Weekly Review #38
Forex Trading Review – Week 38
This week was another mediocre sideways week. Nothing exciting, nothing to be concerned about – just another break-even week in the trading grind.
16th September – 20th September
|Date & Time||16/9/19 9:00 AM|
|Daily Trend||Bullish Reversal|
I took this trade on Monday morning. Normally I don’t trade EUR/JPY on Mondays, but given the magnitude of the gap down over the weekend, I knew that this setup had a high likelihood of playing out profitably.
However I was unable to exit the trade when price printed my exit reason, because I was in a nursing home visiting my grandmother who recently developed dementia. By the time I got back into my car and checked my charts, the trade had already reversed too far for me to exit for a profit.
So I left my position on hoping for a retest of the lows which would allow me to exit the trade for a 1R+ gain, but I was stopped out for break-even instead.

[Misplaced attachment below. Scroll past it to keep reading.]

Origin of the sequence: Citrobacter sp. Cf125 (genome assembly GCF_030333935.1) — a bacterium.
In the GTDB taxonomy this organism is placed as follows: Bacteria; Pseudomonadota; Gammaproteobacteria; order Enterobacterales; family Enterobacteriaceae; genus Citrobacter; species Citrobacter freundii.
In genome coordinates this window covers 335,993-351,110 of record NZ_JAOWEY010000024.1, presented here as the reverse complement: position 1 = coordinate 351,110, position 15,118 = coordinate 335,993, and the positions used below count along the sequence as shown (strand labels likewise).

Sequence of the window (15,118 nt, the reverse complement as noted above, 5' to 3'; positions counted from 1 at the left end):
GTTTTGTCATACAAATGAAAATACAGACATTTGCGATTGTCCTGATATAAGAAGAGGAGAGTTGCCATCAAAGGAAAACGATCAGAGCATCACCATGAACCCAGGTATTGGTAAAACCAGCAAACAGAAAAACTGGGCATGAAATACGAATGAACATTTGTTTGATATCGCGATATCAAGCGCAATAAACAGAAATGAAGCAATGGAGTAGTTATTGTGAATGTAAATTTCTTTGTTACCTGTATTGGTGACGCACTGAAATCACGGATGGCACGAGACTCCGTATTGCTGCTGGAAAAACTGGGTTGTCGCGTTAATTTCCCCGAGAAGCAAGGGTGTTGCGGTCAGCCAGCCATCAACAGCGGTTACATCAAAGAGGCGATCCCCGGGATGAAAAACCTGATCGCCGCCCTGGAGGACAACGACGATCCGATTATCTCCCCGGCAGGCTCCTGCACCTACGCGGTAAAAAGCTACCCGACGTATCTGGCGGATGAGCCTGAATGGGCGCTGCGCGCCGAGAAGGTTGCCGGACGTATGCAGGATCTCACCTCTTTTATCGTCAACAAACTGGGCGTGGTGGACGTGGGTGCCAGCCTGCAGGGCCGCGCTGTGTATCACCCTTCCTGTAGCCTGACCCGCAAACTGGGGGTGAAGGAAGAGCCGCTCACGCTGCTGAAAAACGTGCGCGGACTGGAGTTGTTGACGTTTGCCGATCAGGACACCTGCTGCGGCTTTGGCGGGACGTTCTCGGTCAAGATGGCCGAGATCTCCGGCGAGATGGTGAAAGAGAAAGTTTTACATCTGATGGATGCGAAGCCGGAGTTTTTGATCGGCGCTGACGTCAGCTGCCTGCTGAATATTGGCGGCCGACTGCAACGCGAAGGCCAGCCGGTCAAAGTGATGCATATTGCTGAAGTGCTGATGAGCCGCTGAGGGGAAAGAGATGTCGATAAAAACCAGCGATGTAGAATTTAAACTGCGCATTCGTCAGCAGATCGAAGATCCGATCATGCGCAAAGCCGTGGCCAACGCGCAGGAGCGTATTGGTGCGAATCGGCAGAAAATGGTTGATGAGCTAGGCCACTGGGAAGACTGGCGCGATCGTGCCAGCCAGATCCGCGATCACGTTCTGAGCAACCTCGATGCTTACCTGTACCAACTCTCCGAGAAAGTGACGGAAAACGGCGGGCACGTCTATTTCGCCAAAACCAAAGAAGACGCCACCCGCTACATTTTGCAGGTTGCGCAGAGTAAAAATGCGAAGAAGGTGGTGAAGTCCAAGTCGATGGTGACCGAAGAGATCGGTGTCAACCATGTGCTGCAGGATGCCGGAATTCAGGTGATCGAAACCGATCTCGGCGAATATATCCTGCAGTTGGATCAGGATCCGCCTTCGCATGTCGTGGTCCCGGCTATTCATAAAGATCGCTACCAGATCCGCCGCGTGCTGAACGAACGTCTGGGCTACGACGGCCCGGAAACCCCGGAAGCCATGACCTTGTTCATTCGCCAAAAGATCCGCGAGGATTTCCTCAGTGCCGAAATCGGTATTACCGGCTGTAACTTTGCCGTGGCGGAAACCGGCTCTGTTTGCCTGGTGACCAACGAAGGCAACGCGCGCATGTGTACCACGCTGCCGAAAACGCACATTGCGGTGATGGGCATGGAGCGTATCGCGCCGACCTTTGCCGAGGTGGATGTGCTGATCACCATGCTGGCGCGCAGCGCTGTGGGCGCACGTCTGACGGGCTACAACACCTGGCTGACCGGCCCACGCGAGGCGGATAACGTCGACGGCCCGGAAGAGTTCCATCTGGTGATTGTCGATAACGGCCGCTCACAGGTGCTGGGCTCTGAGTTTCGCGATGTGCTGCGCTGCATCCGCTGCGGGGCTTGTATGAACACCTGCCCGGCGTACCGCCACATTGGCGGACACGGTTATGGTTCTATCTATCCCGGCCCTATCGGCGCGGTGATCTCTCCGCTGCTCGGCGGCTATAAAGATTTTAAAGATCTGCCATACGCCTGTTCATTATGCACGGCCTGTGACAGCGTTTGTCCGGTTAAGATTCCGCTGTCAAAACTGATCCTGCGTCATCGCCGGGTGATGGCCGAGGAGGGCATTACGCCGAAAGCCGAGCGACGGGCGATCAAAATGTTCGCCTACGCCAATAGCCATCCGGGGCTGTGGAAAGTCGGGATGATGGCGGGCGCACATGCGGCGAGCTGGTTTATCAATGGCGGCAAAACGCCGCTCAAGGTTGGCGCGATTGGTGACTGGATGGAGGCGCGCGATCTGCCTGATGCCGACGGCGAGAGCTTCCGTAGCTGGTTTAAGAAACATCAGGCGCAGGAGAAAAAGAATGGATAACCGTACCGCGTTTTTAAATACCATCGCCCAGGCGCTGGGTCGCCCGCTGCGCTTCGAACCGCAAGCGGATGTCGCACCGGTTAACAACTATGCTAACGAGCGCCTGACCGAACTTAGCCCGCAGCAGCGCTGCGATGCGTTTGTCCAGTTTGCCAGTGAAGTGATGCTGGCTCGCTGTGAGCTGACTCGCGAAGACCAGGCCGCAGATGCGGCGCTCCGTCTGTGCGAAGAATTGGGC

No big deal – I was frustrated by this obviously, but there are more important things in life than trading and my grandmother enjoyed my visit, so it was a worthwhile trade as far as I’m concerned.
I’m still writing this up as an error trade though, as this wouldn’t have happened if TradingView had emailed me my exit alert. But because I was in a rush to leave the house, I forgot to set the alert to send me an email – which is 100% my fault and could have been avoided if I’d been more focused in the morning before leaving the house.